Will Call of Duty: MW II Be a Hit? | Xbox’s Big Mobile Plans | Apple Wants a Piece NFTs

the gaming tap


Modern Warfare
Source: Activision

Will Call of Duty: Modern Warfare II Be a Hit? A middling campaign,  but great Warzone 2.0 tutorial

It’s pumpkin spice season, which means this year's annual Call of Duty release – Call of Duty: Modern Warfare II – is upon gamers. Activision-Blizzard is counting on developers Infinity Ward to kickstart the upcoming two-year COD cycle. After completing the campaign (light spoilers ahead), do we think Activision succeeded?

Big Shoes to Fill
The franchise has been in a bit of of slump since 2021's disappointing Call of Duty: Vanguard and Warzone lost its pandemic-era luster. The two immediate comparisons for MWII are 2019's Call of Duty: Modern Warfare and the original 2009 Call of Duty Modern Warfare 2. MWII’s campaign, a partial reboot/sequel, is competent, if less memorable.

  • MWII is sufficiently bug-free & technically impressive – what you expect from the gold standard of AAA shooters
  • Gameplay feels great, even if levels doesn't always take full advantage
  • New mechanics like crafting and more stealth add spice
    • But they’ve been done better in other games (i.e. The Last of Us)
COD may not be known for Oscar-quality writing, but entries has provided ample popcorn entertainment. MWII is more forgettable, an uninspired blend of Narcos, Tom Clancy fan fiction, and real events.
  • MW2's memorable plot twist, shamelessly over-the-top story & levels, & "No Russian" controversy boosted the franchise to new heights
  • MWII’s decision to recycle fan-favorite characters (available as purchasable multiplayer skins, of course) negates the plot twist
    • In MWII's defense, its target demographic may not have played MW2
These shortcomings hardly matter though. COD campaigns largely exist to steer gamers toward post-launch services. MWII makes sure to amply showcase the new vehicle mechanics and armored enemies that will be integral to Warzone 2.0. Given how lucrative the original Warzone was, it’s hard to fault Activision. 

Leaning into Live Service
Activision made a few strategic changes for MWII.

  • Online pre-orders got access to the campaign a week ahead of launch – a franchise first
    • Free grassroots marketing
    • Clever way to outsource some quality assurance testing to gamers
  • Returning to the Steam store
    • COD was a Battle.net (Activision-Blizzard’s launcher) exclusive since 2018-2021
The much maligned Battle.net appears to be here for the long haul. To avoid revenue-sharing, Activision is not transferring COD Points (in-game currency bought with money) to Steam. Expect additional Battle.net-exclusive bonuses for future releases.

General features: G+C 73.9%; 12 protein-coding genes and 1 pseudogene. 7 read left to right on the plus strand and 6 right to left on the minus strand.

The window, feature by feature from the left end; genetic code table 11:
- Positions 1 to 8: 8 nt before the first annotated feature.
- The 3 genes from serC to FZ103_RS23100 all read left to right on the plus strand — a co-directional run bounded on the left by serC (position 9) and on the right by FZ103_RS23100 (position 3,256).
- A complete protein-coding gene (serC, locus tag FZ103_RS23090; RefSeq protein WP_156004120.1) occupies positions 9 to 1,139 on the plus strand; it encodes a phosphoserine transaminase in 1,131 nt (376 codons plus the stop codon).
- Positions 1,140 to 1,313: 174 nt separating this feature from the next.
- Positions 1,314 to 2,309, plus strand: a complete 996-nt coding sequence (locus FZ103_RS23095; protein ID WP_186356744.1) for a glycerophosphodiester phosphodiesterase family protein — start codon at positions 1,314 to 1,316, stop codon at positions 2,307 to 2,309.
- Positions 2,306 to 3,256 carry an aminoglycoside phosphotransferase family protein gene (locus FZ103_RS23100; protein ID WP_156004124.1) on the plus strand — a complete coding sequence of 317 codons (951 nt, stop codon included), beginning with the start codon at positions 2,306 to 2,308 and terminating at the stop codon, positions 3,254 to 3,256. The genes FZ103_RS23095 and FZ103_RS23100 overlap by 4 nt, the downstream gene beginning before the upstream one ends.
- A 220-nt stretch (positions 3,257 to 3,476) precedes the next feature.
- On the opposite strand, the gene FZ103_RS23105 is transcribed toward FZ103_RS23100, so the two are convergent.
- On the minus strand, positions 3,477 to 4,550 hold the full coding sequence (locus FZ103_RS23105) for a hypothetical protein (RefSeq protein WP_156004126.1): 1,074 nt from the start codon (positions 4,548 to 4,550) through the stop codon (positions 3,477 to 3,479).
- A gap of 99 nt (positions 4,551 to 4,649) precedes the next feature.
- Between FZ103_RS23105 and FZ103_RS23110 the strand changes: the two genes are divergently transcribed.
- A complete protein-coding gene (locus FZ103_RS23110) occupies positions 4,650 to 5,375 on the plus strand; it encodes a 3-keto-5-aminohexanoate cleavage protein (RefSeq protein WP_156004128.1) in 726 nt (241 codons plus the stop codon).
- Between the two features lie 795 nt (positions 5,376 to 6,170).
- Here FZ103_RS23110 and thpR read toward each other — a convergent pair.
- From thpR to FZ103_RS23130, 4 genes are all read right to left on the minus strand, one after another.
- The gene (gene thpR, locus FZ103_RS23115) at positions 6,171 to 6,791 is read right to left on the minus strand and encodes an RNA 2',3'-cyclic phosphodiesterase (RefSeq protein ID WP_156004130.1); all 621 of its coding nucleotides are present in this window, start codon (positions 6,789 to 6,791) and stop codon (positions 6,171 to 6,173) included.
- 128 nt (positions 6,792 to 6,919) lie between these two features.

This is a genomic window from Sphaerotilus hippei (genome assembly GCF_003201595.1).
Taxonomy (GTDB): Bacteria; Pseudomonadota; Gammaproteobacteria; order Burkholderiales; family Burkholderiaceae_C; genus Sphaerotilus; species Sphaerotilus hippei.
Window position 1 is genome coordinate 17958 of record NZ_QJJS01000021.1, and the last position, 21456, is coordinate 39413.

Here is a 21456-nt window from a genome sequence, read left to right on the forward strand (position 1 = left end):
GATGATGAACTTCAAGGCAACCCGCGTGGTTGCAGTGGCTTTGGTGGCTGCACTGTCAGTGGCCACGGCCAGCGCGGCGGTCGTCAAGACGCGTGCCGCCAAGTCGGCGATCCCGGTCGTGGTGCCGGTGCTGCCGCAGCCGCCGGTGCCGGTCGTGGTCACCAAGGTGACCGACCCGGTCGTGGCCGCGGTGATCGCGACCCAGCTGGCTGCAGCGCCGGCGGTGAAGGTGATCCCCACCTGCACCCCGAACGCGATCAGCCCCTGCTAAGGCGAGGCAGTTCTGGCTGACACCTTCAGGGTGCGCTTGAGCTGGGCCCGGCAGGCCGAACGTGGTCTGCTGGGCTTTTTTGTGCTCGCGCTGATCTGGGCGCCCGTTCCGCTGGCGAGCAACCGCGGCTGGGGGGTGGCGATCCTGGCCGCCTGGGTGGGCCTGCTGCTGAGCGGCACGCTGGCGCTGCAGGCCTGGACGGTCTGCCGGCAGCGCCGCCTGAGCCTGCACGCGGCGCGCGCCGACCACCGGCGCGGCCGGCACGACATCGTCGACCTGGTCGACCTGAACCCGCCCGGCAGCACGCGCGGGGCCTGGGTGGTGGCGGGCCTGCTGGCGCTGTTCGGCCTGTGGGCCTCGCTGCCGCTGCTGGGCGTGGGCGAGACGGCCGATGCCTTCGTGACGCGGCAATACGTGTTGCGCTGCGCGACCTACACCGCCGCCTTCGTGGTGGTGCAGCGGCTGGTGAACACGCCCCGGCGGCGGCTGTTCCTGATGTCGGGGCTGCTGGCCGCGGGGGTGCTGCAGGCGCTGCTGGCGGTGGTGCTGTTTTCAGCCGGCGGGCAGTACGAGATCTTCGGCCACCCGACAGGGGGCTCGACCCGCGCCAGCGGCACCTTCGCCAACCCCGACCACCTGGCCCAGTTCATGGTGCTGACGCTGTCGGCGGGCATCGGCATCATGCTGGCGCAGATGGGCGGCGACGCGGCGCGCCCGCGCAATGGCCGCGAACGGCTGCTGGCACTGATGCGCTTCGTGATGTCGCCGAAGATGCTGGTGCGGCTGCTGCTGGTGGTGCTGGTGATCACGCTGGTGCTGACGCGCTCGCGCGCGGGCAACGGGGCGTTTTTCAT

Does Activision Have a Hit?

Activision appears to have a hit on its hands this year. With EA still struggling to salvage last year’s horrific launch of Battlefield 2042, there's next to no competition. MWII has the modern setting gamers seem to prefer currently, an acceptable campaign, and the well-executed gameplay needed for multiplayer and Warzone 2.0. In an era of industry consolidation and franchise iteration, that’s good enough. 

-Avery Bissett, Head Writer


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Mobile Gaming

Mobile Gaming Platform
Source: Microsoft

Xbox's Big Mobile Plans Microsoft seems higher on mobile than metaverse

Microsoft’s next big move appears likely to be serious investment into a mobile gaming platform. While not as flashy as the Metaverse, it’s a smart investment in line with its increased focus on platform-agnostic services.

The Plan
Microsoft, usually a step behind in the Asian market, is actively scouting Chinese developers for a title to serve as its response to Sony’s blockbuster Genshin Impact, according to Reuters. 

  • Genshin is a free-to-play RPG from Chinese dev MiHoYo
    • Almost $4 billion in microtransaction spending since Sept. 2020 launch
  • Sony was able to lock out Xbox through a deal with MiHoYo
    • Exclusive to PC, PS4, & PS5, with an upcoming Switch version
Microsoft wants to become a mobile player competing with the likes of Google or Apple, according to regulatory filings related to its pending purchase of Activision-Blizzard. Closing on Activision-Blizzard would bring into the fold experienced mobile studios and their mobile hits, such as Candy Crush and Call of Duty: Mobile.
  •  “Xbox will seek to scale the Xbox Store to mobile, attracting gamers to a new Xbox Mobile Platform”
  • ”Microsoft hopes that by offering well-known and popular content, gamers will be more inclined to try something new.”
Will It Work?
Game development is a fickle endeavor, and there is no guarantee that Microsoft will land a blockbuster mobile title like Genshin. But when it comes to what it can control, it 's making the right moves: acquiring the requisite studios and talent while pushing Xbox subscriptions and cloud gaming to every platform and user base possible.

-Avery Bissett, Head Writer